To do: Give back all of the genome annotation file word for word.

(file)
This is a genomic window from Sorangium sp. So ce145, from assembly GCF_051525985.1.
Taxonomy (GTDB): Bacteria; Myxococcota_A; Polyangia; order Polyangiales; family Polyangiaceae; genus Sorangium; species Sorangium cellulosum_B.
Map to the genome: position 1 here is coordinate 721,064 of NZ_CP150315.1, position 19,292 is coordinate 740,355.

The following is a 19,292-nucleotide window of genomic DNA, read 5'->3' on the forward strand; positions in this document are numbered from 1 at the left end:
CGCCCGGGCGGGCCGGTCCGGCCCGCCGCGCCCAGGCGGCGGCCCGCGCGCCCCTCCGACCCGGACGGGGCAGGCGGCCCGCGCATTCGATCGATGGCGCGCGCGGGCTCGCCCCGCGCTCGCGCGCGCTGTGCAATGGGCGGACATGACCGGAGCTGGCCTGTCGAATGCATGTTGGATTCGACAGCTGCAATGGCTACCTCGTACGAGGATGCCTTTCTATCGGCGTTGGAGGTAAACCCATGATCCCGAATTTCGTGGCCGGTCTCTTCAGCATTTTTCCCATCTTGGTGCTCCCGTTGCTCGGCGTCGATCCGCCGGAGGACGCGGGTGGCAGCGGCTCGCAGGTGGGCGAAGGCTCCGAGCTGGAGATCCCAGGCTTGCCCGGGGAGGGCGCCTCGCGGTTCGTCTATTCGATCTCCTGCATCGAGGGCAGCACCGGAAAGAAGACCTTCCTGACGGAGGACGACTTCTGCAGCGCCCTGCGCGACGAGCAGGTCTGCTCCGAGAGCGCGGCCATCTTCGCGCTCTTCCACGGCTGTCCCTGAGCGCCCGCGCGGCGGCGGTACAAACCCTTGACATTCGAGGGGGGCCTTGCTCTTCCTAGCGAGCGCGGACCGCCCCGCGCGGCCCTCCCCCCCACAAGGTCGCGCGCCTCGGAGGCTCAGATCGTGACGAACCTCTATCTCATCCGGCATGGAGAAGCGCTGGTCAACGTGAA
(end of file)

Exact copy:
This is a genomic window from Sorangium sp. So ce145, from assembly GCF_051525985.1.
Taxonomy (GTDB): Bacteria; Myxococcota_A; Polyangia; order Polyangiales; family Polyangiaceae; genus Sorangium; species Sorangium cellulosum_B.
Map to the genome: position 1 here is coordinate 721,064 of NZ_CP150315.1, position 19,292 is coordinate 740,355.

The following is a 19,292-nucleotide window of genomic DNA, read 5'->3' on the forward strand; positions in this document are numbered from 1 at the left end:
CGCCCGGGCGGGCCGGTCCGGCCCGCCGCGCCCAGGCGGCGGCCCGCGCGCCCCTCCGACCCGGACGGGGCAGGCGGCCCGCGCATTCGATCGATGGCGCGCGCGGGCTCGCCCCGCGCTCGCGCGCGCTGTGCAATGGGCGGACATGACCGGAGCTGGCCTGTCGAATGCATGTTGGATTCGACAGCTGCAATGGCTACCTCGTACGAGGATGCCTTTCTATCGGCGTTGGAGGTAAACCCATGATCCCGAATTTCGTGGCCGGTCTCTTCAGCATTTTTCCCATCTTGGTGCTCCCGTTGCTCGGCGTCGATCCGCCGGAGGACGCGGGTGGCAGCGGCTCGCAGGTGGGCGAAGGCTCCGAGCTGGAGATCCCAGGCTTGCCCGGGGAGGGCGCCTCGCGGTTCGTCTATTCGATCTCCTGCATCGAGGGCAGCACCGGAAAGAAGACCTTCCTGACGGAGGACGACTTCTGCAGCGCCCTGCGCGACGAGCAGGTCTGCTCCGAGAGCGCGGCCATCTTCGCGCTCTTCCACGGCTGTCCCTGAGCGCCCGCGCGGCGGCGGTACAAACCCTTGACATTCGAGGGGGGCCTTGCTCTTCCTAGCGAGCGCGGACCGCCCCGCGCGGCCCTCCCCCCCACAAGGTCGCGCGCCTCGGAGGCTCAGATCGTGACGAACCTCTATCTCATCCGGCATGGAGAAGCGCTGGTCAACGTGAA